I never know who will show up for Birdwatching For Beginners; the presentation that I give monthly at the Cape Cod Museum of Natural History. What is always interesting to me is that it is often the case that most who do, already know SO much about birds, what they're seeing, what they're hearing when outside...curiosity is the perfect lure!
I started this presentation about seven years ago when my son was at Country Day Montessori School. I wanted to get the kids outside, looking for birds, appreciating birds, listening for birds... mostly, I wanted to get the kids outside. Fortunately the incredible teachers at this wonderful school, which has sadly since closed 😞, brought their students out for sledding in the winter, & playing in the playground whenever weather allowed. Again, I understand that being enthralled by birds is not everyone's experience. You never know when they might catch the eye of someone who wasn't even looking though... especially because they can do what we can't... the birds that is... FLY!!!
I do love presenting tips on how to be a better birdwatcher and much of what I say is basic information that you already know, maybe you just never thought of before as skills to be more attentive to which bird is which. This morning, the weather was raw and drizzly when I arrived at the museum before class, so I didn't intend to bring the participants outside. The museum is currently closed and being refreshed for the re-opening on February 18, just in time for February school vacation! I decided to look for birds through the Marshview Room windows - the best seat in the house! While we were in there, spotting House Sparrows, Black-capped Chickadees and Northern Cardinals...some of the workers and volunteers were attending to the museum's honey bee hive. They interrupted us to let me know that they'd just seen a hawk in the museum's yard, catch something (breakfast) and fly off with it. I will tell you, I am the first person to change the channel when the cheetah catches the impala... but they can't go to Stop & Shop. Nature is tough. Red-tailed Hawks don't go to Stop & Shop either. This hawk, my guess a female, because she was so large... caught a smaller bird, took off when the audience grew too large, perched on a large branch across Rt 6A, and was feasting on her late breakfast. Not so cool for the smaller bird who became breakfast, but really cool to see this hawk, doing what she does, so up close and personal. Don't worry, the photos that I got are not terribly gory, there is really no way to identify which species of bird she captured as her prey. It was an unexpected & interesting end to the presentation though for sure! The circle of life, that we are so intricately connected to... happening right before our eyes. It was amazing. (double click photos to enlarge)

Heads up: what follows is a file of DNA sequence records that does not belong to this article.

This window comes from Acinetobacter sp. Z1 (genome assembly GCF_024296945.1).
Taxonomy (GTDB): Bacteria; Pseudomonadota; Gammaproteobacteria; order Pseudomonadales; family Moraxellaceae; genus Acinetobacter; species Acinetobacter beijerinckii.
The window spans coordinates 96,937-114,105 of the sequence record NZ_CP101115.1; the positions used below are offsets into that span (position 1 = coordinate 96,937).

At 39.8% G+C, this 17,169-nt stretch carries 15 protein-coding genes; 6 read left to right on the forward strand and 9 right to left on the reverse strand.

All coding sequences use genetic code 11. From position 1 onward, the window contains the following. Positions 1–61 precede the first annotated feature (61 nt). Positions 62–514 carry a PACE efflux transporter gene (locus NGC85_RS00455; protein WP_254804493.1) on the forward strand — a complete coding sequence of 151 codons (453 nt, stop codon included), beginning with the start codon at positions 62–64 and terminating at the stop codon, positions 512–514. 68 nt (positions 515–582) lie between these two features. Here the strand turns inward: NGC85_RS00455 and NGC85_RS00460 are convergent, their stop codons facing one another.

Next opportunity for Birdwatching For Beginners: 2.23.17 10am & another at 12:30. Included with admission to the museum.